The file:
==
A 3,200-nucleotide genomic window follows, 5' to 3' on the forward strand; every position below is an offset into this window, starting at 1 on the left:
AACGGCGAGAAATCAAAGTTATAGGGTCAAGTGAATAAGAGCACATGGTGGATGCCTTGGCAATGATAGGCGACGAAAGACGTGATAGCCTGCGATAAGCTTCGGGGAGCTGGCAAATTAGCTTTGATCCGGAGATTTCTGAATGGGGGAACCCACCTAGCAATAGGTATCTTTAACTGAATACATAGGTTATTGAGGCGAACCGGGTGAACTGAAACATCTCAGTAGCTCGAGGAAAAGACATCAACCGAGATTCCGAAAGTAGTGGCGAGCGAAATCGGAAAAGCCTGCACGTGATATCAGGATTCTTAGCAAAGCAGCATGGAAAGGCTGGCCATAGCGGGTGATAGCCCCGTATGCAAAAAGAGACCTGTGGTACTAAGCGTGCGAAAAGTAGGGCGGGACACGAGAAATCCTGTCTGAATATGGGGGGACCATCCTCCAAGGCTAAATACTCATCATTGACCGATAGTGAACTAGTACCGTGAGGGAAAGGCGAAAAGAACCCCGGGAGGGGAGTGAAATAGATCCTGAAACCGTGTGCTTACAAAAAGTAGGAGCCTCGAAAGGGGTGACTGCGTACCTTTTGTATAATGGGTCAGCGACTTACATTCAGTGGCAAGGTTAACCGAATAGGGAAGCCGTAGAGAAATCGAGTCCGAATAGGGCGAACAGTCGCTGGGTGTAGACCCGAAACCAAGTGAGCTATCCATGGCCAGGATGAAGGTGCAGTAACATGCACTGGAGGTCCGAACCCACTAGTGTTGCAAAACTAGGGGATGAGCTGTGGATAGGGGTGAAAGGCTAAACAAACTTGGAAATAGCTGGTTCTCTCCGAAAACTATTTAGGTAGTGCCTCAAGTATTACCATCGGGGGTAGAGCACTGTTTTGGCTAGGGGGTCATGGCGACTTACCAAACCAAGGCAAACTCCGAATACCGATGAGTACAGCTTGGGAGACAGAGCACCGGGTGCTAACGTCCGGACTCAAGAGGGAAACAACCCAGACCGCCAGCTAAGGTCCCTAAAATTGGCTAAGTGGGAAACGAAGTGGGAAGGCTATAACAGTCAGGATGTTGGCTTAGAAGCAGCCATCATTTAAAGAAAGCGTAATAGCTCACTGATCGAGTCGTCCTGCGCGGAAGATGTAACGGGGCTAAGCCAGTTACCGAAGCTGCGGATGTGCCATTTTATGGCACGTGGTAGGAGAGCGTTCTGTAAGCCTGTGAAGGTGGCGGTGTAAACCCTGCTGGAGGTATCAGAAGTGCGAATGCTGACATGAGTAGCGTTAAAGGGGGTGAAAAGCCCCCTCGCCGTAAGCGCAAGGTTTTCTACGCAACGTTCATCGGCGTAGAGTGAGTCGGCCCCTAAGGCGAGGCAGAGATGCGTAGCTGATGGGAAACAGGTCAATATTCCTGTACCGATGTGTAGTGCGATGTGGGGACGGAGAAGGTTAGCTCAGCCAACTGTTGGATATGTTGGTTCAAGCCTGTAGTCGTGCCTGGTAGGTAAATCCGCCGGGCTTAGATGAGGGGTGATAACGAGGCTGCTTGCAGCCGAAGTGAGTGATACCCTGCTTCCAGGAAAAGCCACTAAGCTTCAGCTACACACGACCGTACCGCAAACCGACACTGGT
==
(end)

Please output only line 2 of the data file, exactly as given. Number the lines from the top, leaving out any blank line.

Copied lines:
AACGGCGAGAAATCAAAGTTATAGGGTCAAGTGAATAAGAGCACATGGTGGATGCCTTGGCAATGATAGGCGACGAAAGACGTGATAGCCTGCGATAAGCTTCGGGGAGCTGGCAAATTAGCTTTGATCCGGAGATTTCTGAATGGGGGAACCCACCTAGCAATAGGTATCTTTAACTGAATACATAGGTTATTGAGGCGAACCGGGTGAACTGAAACATCTCAGTAGCTCGAGGAAAAGACATCAACCGAGATTCCGAAAGTAGTGGCGAGCGAAATCGGAAAAGCCTGCACGTGATATCAGGATTCTTAGCAAAGCAGCATGGAAAGGCTGGCCATAGCGGGTGATAGCCCCGTATGCAAAAAGAGACCTGTGGTACTAAGCGTGCGAAAAGTAGGGCGGGACACGAGAAATCCTGTCTGAATATGGGGGGACCATCCTCCAAGGCTAAATACTCATCATTGACCGATAGTGAACTAGTACCGTGAGGGAAAGGCGAAAAGAACCCCGGGAGGGGAGTGAAATAGATCCTGAAACCGTGTGCTTACAAAAAGTAGGAGCCTCGAAAGGGGTGACTGCGTACCTTTTGTATAATGGGTCAGCGACTTACATTCAGTGGCAAGGTTAACCGAATAGGGAAGCCGTAGAGAAATCGAGTCCGAATAGGGCGAACAGTCGCTGGGTGTAGACCCGAAACCAAGTGAGCTATCCATGGCCAGGATGAAGGTGCAGTAACATGCACTGGAGGTCCGAACCCACTAGTGTTGCAAAACTAGGGGATGAGCTGTGGATAGGGGTGAAAGGCTAAACAAACTTGGAAATAGCTGGTTCTCTCCGAAAACTATTTAGGTAGTGCCTCAAGTATTACCATCGGGGGTAGAGCACTGTTTTGGCTAGGGGGTCATGGCGACTTACCAAACCAAGGCAAACTCCGAATACCGATGAGTACAGCTTGGGAGACAGAGCACCGGGTGCTAACGTCCGGACTCAAGAGGGAAACAACCCAGACCGCCAGCTAAGGTCCCTAAAATTGGCTAAGTGGGAAACGAAGTGGGAAGGCTATAACAGTCAGGATGTTGGCTTAGAAGCAGCCATCATTTAAAGAAAGCGTAATAGCTCACTGATCGAGTCGTCCTGCGCGGAAGATGTAACGGGGCTAAGCCAGTTACCGAAGCTGCGGATGTGCCATTTTATGGCACGTGGTAGGAGAGCGTTCTGTAAGCCTGTGAAGGTGGCGGTGTAAACCCTGCTGGAGGTATCAGAAGTGCGAATGCTGACATGAGTAGCGTTAAAGGGGGTGAAAAGCCCCCTCGCCGTAAGCGCAAGGTTTTCTACGCAACGTTCATCGGCGTAGAGTGAGTCGGCCCCTAAGGCGAGGCAGAGATGCGTAGCTGATGGGAAACAGGTCAATATTCCTGTACCGATGTGTAGTGCGATGTGGGGACGGAGAAGGTTAGCTCAGCCAACTGTTGGATATGTTGGTTCAAGCCTGTAGTCGTGCCTGGTAGGTAAATCCGCCGGGCTTAGATGAGGGGTGATAACGAGGCTGCTTGCAGCCGAAGTGAGTGATACCCTGCTTCCAGGAAAAGCCACTAAGCTTCAGCTACACACGACCGTACCGCAAACCGACACTGGT